FYP 2019-20

The following projects are open to all students from all programmes. I do not have a quota for each project. I can take 7 students total. 

Classroom / Lab in a Suitcase

In this project, you will design and build an learning system for a low-resource community.

Education is an investment into the next generation, and many developed countries spend quite a bit on it. In Hong Kong, for example, almost 20% of government expenditure is spent on education. Of course, they can still do more and do better. However, many developing countries lack even these resources. As a result, their teachers are often overworked, underpaid, and undertrained. It is not uncommon to see class sizes of 60+ kids in a classroom. Think about what this means for classroom management!

There are many excellent educational resources online and e-Learning is very popular in the developed world as a supplement to classroom teaching. However, in many developing countries, the Internet is not stable or fast enough to handle the bandwidth requirements. The students in these countries are then doubly disadvantaged — their own school system is underresourced, but they cannot access quality materials generated abroad.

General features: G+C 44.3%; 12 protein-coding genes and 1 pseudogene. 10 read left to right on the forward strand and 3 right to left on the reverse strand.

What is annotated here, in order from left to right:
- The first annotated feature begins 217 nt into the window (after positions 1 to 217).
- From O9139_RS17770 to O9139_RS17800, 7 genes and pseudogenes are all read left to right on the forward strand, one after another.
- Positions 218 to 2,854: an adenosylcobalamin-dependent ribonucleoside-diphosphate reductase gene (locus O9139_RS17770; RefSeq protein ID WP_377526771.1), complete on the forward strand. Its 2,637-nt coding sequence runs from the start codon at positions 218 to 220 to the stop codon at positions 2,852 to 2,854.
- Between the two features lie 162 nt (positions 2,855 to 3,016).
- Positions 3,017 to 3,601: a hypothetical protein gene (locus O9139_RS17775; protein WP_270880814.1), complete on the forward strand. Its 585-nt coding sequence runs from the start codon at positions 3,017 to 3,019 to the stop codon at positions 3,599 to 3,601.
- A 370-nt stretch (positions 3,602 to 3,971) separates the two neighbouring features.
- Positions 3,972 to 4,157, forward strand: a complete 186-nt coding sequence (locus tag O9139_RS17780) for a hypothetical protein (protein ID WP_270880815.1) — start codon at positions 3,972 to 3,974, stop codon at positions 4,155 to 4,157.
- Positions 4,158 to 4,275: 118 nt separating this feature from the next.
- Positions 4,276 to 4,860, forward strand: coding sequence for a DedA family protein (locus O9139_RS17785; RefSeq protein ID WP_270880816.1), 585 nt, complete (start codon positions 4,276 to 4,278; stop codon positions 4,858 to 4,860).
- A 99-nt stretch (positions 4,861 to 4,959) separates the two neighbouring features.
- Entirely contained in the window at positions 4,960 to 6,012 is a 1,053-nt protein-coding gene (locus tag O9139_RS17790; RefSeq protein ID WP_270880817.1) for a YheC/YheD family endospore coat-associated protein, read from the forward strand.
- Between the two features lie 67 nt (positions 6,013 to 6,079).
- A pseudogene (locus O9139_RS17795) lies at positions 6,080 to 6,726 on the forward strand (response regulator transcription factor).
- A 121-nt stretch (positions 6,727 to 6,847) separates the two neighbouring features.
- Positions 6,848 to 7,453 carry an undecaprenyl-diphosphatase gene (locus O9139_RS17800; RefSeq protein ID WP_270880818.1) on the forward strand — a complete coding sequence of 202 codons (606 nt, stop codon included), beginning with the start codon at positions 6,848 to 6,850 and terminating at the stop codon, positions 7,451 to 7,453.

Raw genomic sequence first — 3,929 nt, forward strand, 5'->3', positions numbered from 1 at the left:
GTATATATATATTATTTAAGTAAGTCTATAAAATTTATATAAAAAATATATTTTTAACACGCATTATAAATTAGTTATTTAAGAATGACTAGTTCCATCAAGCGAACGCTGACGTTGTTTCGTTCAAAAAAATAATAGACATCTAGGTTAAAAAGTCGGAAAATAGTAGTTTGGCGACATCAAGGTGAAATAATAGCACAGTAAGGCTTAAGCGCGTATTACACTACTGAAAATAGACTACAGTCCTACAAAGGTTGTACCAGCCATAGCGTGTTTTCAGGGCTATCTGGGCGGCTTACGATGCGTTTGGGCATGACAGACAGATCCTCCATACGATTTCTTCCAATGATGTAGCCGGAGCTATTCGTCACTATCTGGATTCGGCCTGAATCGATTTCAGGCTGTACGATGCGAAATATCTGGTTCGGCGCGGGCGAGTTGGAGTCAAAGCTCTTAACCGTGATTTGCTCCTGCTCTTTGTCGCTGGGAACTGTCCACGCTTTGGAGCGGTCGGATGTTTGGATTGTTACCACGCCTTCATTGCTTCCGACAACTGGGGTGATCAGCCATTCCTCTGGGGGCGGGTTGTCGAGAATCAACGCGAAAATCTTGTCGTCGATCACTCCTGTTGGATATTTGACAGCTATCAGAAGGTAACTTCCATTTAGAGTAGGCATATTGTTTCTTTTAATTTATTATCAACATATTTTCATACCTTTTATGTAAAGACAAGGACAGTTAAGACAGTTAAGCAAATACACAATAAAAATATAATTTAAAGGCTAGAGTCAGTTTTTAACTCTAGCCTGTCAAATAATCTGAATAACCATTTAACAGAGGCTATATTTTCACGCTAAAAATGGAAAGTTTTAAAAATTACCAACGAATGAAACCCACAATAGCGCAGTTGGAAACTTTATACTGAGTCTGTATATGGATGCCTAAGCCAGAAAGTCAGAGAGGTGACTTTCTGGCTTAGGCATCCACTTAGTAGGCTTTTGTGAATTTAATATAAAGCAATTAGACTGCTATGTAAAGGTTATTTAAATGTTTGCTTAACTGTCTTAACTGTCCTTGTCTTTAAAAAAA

Several years ago, we had the idea to make a “Lab in a Suitcase”. This “lab” consists of a server running on a low-cost Raspberry Pi computer, a battery-operated wifi router, a set of mobile devices, and some e-resources like storybooks. The whole thing is battery-operated and designed to be robust and easily usable. 

The project worked well but there are of course lots more things that we could do. For example, could we make a proper platform so that kids could more easily browse for the books that they are interested in? Could we create a  process flow that regularly sucks content from off the web and updates the server? The possibilities are endless.

Digital Divide.001

There is a lot of room for personal preferences in this project. For example, if you are interested in hardware, you may wish to play around with the low-cost computers. We used Raspberry Pi before, but there is no reason why you can’t use a computer-on-a-stick, for example. If you like software design, the platform might be interesting for you to work on. If you like HCI, the interface that makes it easy and simple for the kids to browse content might be of interest.


Mobile phones are very common these days. They also pack a lot of processing power. In previous years, we worked with the School of Optometry to develop an app that would do vision screening by analysing a photo of people’s eyes using machine learning and image processing.

We have a lot more data available now, and this may make it possible to do deep learning on these images. This is what you will explore in this project. If you are interested in machine learning, or image processing, this may be the project for you.

© Grace Ngai 2013